A Wireless Failure of Olympic Proportions?

London’s Olympic Games are just a few days away and while much of the world is eagerly anticipating who will bring home the gold, the wireless industry has its eyes on how carriers will address the huge demand for mobile data services.

One thing is for sure, mobile cameras and social media have changed smartphone use drastically since the 2008 Olympic Games and according to The Guardian, there is fear that London’s mobile networks will fail, leaving users without the ability to even make a simple voice call.

According to Electronic Design, wireless traffic is predicted to more than double during the Olympics, with broadcast media, sports officials and personnel and the 5 million predicted visitors all trying to access the wireless network. The city that boasts some of the most highly used spectrum in the world, according to analyst Stephen Hartley of Ovum, is taking various precautions in an attempt to prepare, such as WiFi network overlays, new hotspots and constant network performance testing. Still, there is a great deal of fear and questioning of whether this planning will be enough.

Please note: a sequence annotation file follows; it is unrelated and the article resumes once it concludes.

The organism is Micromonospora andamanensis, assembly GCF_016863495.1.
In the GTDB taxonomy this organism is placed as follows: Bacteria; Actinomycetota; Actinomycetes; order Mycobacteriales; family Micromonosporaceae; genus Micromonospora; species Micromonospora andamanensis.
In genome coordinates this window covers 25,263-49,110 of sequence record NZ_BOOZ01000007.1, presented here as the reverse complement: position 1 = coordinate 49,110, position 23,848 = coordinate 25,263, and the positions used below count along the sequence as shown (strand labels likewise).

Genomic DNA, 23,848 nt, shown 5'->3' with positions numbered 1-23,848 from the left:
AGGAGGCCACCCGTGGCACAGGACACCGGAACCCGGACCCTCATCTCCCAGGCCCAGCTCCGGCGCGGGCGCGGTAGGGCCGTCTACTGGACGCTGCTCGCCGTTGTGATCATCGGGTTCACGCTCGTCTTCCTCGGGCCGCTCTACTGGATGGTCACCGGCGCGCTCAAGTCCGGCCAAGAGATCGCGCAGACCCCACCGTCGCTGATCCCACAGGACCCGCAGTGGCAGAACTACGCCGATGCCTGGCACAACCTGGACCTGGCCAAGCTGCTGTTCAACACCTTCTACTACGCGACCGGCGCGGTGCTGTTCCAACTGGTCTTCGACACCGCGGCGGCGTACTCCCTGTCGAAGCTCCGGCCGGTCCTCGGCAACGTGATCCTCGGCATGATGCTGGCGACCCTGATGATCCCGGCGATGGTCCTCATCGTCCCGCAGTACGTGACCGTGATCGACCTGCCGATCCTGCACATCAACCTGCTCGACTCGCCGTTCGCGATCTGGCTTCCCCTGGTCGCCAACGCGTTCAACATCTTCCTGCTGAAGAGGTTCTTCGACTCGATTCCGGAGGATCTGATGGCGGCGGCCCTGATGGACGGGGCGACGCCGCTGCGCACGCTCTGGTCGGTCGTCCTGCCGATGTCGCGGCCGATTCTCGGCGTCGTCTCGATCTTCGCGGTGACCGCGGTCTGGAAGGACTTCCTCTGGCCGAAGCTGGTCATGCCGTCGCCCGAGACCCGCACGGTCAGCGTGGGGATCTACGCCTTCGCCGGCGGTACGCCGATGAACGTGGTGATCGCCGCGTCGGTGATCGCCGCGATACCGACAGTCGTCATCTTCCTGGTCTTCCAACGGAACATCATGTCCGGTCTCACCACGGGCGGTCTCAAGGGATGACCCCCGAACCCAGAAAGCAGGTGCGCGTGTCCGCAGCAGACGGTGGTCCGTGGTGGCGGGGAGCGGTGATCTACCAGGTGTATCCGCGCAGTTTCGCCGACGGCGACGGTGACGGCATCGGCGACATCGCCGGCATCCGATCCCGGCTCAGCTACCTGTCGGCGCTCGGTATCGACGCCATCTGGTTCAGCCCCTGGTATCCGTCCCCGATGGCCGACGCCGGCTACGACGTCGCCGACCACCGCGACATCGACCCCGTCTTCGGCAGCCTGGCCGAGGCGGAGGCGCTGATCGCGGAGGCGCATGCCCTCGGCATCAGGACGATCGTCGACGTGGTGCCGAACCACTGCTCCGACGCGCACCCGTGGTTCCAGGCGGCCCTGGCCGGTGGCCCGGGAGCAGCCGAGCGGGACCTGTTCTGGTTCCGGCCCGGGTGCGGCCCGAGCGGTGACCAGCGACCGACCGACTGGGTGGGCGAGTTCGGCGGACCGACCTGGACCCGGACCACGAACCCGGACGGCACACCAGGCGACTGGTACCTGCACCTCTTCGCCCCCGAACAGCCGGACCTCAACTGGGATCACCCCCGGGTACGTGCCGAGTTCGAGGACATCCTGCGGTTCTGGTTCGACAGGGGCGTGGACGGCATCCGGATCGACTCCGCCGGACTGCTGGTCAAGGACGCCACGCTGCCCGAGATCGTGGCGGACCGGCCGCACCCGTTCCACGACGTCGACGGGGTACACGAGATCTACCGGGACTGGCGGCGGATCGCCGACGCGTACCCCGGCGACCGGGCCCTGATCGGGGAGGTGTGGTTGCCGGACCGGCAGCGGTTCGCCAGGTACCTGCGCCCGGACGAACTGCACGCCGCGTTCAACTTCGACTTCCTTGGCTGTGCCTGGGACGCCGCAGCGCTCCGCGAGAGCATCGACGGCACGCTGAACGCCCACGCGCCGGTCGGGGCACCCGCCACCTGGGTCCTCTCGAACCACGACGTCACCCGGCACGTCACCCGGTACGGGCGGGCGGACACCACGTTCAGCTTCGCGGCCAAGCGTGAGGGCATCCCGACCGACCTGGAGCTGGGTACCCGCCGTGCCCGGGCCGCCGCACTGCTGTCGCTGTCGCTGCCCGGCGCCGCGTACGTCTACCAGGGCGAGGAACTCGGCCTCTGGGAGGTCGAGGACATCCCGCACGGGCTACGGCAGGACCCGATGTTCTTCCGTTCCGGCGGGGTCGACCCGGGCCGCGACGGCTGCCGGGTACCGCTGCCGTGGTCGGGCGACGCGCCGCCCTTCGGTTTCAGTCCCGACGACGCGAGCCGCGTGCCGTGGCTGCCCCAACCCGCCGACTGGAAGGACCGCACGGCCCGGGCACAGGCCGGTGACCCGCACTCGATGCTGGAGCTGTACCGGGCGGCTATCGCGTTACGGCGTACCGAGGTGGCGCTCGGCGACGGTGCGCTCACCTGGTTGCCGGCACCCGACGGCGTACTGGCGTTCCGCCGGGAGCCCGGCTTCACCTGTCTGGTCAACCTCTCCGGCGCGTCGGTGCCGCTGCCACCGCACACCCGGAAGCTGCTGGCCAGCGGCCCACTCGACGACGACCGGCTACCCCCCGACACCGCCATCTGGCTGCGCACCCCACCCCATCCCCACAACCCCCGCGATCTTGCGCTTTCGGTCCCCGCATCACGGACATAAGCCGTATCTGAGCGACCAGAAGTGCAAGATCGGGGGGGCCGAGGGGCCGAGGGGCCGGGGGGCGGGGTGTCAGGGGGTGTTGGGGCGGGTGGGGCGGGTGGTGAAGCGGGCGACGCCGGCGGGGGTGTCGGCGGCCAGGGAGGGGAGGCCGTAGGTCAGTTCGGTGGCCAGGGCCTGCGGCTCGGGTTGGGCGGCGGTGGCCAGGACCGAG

So while the world’s eyes will be on the athletes, we’ll be watching to see if the mobile industry can pull off a win, or at least be able to compete, in this year’s Olympic Games. Stay tuned!

About SEVEN Networks

SEVEN Networks software solutions deliver device-centric mobile traffic management and analytics for wireless carriers. Extending control from the network to the mobile client gives operators the power to manage and optimize data traffic before it impacts the network. Device-based analytics offer deeper and timelier insight than solutions that are solely network based. SEVEN’s Open Channel products reduce operator costs, increase efficiency in the use of wireless infrastructure, and enhance end-user experience. They bring immediate capacity relief to overloaded networks, simplify the creation of innovative new service plans, and provide actionable intelligence for mobile carriers.
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